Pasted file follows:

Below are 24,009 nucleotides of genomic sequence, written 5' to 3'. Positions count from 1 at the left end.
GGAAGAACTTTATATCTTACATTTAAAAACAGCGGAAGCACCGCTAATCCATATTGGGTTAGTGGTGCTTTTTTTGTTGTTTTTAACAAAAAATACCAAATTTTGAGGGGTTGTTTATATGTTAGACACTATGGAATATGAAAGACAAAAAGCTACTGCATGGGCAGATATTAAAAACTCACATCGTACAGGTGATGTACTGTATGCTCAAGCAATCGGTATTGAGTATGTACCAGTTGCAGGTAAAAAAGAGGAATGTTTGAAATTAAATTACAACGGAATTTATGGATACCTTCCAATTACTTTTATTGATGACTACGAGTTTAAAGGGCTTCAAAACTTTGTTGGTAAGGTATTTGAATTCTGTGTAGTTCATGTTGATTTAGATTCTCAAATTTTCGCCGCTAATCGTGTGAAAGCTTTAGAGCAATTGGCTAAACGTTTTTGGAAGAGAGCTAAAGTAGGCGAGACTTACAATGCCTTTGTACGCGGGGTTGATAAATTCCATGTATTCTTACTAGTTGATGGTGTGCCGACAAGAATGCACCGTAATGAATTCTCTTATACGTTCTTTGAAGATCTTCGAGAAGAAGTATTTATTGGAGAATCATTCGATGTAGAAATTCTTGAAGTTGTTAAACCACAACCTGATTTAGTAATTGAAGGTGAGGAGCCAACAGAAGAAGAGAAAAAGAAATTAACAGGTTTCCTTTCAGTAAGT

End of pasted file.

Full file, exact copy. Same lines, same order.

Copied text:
Below are 24,009 nucleotides of genomic sequence, written 5' to 3'. Positions count from 1 at the left end.
GGAAGAACTTTATATCTTACATTTAAAAACAGCGGAAGCACCGCTAATCCATATTGGGTTAGTGGTGCTTTTTTTGTTGTTTTTAACAAAAAATACCAAATTTTGAGGGGTTGTTTATATGTTAGACACTATGGAATATGAAAGACAAAAAGCTACTGCATGGGCAGATATTAAAAACTCACATCGTACAGGTGATGTACTGTATGCTCAAGCAATCGGTATTGAGTATGTACCAGTTGCAGGTAAAAAAGAGGAATGTTTGAAATTAAATTACAACGGAATTTATGGATACCTTCCAATTACTTTTATTGATGACTACGAGTTTAAAGGGCTTCAAAACTTTGTTGGTAAGGTATTTGAATTCTGTGTAGTTCATGTTGATTTAGATTCTCAAATTTTCGCCGCTAATCGTGTGAAAGCTTTAGAGCAATTGGCTAAACGTTTTTGGAAGAGAGCTAAAGTAGGCGAGACTTACAATGCCTTTGTACGCGGGGTTGATAAATTCCATGTATTCTTACTAGTTGATGGTGTGCCGACAAGAATGCACCGTAATGAATTCTCTTATACGTTCTTTGAAGATCTTCGAGAAGAAGTATTTATTGGAGAATCATTCGATGTAGAAATTCTTGAAGTTGTTAAACCACAACCTGATTTAGTAATTGAAGGTGAGGAGCCAACAGAAGAAGAGAAAAAGAAATTAACAGGTTTCCTTTCAGTAAGT